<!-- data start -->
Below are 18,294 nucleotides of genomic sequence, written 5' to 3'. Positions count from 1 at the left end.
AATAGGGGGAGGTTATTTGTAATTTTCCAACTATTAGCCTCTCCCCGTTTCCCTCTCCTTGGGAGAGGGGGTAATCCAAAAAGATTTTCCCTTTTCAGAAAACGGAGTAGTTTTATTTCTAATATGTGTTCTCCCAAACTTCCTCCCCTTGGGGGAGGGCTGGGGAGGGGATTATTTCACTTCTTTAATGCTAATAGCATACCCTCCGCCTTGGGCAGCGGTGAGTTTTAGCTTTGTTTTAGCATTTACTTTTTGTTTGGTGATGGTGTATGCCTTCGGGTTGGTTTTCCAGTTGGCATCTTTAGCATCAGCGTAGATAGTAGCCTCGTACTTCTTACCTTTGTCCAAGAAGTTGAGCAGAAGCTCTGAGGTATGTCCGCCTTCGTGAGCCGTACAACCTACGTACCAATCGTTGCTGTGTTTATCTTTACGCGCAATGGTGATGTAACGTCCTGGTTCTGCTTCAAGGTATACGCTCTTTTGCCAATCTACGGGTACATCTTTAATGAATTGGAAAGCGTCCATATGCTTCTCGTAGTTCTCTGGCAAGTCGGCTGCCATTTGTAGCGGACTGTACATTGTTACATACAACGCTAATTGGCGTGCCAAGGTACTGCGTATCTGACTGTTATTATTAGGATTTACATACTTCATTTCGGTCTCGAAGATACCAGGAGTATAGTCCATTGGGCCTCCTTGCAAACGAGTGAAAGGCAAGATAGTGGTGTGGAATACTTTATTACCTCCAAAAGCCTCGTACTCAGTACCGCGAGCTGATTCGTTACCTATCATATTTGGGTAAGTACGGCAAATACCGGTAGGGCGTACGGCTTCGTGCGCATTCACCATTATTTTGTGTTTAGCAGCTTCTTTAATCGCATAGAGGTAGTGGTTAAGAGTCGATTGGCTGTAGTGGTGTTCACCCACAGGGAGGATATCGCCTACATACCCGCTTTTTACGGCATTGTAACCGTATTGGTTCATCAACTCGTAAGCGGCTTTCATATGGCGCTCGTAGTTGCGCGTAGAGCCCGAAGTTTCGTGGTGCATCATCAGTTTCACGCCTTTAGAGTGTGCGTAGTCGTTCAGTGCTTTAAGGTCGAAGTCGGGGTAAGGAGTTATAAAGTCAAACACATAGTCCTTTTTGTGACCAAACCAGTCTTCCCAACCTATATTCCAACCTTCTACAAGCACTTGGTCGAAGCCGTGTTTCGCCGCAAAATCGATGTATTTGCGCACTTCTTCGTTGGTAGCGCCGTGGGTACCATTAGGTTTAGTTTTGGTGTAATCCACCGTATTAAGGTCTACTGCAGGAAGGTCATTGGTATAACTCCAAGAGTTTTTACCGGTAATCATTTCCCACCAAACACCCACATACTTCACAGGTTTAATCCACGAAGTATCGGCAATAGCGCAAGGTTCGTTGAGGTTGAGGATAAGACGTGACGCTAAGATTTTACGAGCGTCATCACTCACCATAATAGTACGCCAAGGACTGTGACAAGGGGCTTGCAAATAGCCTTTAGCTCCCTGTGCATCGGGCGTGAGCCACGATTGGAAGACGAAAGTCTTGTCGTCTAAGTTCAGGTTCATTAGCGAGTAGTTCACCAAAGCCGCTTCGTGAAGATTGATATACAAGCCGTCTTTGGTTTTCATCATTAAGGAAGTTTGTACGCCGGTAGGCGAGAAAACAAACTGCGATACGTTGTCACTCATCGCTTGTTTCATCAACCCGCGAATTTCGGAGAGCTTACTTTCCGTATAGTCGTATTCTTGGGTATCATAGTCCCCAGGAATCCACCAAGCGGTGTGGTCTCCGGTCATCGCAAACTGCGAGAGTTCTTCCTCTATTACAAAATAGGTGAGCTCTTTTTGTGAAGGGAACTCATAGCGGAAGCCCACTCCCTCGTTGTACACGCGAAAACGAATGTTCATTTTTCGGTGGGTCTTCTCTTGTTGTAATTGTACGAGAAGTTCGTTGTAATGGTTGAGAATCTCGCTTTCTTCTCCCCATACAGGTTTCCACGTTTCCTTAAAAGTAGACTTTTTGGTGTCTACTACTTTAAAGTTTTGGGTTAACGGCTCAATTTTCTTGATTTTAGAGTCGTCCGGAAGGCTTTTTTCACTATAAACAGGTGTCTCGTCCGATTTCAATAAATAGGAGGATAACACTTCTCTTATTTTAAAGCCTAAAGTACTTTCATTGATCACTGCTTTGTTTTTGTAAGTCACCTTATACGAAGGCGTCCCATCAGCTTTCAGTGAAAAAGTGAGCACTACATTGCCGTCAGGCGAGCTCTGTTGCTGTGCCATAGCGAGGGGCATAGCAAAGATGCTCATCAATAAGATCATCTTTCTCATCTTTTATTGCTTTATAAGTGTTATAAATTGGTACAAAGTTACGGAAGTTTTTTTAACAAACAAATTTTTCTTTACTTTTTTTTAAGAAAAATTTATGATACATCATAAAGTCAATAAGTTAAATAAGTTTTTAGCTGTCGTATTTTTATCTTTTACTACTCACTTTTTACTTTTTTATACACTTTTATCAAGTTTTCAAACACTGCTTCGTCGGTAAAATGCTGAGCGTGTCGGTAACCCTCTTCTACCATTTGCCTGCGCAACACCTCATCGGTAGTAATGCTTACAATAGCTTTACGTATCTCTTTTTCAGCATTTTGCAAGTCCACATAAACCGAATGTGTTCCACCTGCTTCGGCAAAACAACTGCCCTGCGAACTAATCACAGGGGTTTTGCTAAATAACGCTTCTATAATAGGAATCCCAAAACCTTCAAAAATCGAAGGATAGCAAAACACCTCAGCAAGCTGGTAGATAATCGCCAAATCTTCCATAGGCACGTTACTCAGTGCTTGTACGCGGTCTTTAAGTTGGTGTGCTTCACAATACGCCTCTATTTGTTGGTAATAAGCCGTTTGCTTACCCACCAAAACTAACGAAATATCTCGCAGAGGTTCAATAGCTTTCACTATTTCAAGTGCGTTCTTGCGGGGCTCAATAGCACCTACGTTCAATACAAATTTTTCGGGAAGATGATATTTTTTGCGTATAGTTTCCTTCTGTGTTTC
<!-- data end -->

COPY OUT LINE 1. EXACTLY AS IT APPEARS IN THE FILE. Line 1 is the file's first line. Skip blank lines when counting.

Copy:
Below are 18,294 nucleotides of genomic sequence, written 5' to 3'. Positions count from 1 at the left end.